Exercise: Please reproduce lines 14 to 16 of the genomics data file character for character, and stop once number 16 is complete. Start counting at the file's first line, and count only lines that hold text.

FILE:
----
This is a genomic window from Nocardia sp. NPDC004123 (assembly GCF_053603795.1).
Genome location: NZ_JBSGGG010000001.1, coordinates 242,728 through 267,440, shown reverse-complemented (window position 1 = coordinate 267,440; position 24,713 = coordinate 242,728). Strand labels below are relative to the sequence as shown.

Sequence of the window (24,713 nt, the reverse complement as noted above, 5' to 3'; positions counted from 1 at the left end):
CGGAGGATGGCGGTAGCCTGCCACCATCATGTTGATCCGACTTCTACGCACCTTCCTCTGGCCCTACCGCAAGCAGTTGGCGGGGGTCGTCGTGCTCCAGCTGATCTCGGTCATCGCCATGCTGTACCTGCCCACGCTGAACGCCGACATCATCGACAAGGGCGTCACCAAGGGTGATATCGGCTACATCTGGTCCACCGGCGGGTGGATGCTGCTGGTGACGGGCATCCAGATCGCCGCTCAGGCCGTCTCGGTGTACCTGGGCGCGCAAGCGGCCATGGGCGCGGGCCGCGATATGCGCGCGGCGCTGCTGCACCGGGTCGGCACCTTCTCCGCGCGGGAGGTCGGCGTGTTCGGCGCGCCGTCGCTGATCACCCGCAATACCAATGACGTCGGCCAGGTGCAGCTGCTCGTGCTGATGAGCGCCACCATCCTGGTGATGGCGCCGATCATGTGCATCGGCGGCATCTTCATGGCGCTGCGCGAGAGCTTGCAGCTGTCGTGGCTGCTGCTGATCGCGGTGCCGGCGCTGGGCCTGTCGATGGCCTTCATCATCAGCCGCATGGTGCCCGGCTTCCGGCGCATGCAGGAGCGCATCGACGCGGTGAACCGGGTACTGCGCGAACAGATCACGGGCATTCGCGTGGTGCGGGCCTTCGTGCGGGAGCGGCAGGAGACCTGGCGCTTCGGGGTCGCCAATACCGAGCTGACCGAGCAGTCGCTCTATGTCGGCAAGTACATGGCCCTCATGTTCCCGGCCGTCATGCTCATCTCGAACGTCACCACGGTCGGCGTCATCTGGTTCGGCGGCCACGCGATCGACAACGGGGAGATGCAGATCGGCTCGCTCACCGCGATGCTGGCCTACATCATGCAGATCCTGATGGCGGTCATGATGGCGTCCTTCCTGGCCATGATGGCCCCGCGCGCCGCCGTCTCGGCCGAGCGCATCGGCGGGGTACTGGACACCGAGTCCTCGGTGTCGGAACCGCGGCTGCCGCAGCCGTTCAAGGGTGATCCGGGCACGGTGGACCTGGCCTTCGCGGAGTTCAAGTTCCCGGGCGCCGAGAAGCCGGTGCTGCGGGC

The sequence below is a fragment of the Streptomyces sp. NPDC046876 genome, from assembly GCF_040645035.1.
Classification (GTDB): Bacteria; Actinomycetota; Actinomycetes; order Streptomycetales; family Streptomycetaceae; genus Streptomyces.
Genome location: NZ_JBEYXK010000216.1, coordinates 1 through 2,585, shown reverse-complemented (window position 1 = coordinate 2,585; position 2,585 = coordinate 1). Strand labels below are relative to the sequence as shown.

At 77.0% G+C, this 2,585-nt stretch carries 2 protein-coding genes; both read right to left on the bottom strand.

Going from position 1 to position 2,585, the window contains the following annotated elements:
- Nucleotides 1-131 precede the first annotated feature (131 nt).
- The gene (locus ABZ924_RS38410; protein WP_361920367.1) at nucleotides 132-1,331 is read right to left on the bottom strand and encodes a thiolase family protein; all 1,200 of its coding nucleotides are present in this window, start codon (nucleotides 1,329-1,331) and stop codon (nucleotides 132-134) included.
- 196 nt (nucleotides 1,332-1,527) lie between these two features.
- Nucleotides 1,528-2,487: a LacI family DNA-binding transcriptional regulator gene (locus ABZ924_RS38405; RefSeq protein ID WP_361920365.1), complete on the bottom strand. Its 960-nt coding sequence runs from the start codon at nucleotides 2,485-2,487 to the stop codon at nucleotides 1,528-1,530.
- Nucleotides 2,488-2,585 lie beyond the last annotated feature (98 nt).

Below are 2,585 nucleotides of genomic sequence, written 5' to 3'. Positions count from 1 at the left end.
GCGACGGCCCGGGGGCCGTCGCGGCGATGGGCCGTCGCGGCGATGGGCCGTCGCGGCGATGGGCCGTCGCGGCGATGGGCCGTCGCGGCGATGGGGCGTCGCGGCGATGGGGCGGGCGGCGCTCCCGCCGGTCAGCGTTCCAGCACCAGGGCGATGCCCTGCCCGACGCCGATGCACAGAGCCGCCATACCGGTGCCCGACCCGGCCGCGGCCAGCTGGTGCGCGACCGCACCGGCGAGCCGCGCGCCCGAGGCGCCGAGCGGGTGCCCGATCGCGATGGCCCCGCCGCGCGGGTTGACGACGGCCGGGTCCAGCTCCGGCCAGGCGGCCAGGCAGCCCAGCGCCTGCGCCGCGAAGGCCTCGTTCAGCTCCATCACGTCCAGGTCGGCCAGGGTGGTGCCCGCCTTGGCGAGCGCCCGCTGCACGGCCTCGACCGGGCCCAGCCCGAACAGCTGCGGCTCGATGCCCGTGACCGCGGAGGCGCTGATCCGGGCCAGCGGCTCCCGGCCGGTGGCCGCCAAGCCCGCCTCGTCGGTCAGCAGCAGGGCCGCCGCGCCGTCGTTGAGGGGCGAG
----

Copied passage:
- Nucleotides 2,488-2,585 lie beyond the last annotated feature (98 nt).

Below are 2,585 nucleotides of genomic sequence, written 5' to 3'. Positions count from 1 at the left end.
GCGACGGCCCGGGGGCCGTCGCGGCGATGGGCCGTCGCGGCGATGGGCCGTCGCGGCGATGGGCCGTCGCGGCGATGGGCCGTCGCGGCGATGGGGCGTCGCGGCGATGGGGCGGGCGGCGCTCCCGCCGGTCAGCGTTCCAGCACCAGGGCGATGCCCTGCCCGACGCCGATGCACAGAGCCGCCATACCGGTGCCCGACCCGGCCGCGGCCAGCTGGTGCGCGACCGCACCGGCGAGCCGCGCGCCCGAGGCGCCGAGCGGGTGCCCGATCGCGATGGCCCCGCCGCGCGGGTTGACGACGGCCGGGTCCAGCTCCGGCCAGGCGGCCAGGCAGCCCAGCGCCTGCGCCGCGAAGGCCTCGTTCAGCTCCATCACGTCCAGGTCGGCCAGGGTGGTGCCCGCCTTGGCGAGCGCCCGCTGCACGGCCTCGACCGGGCCCAGCCCGAACAGCTGCGGCTCGATGCCCGTGACCGCGGAGGCGCTGATCCGGGCCAGCGGCTCCCGGCCGGTGGCCGCCAAGCCCGCCTCGTCGGTCAGCAGCAGGGCCGCCGCGCCGTCGTTGAGGGGCGAG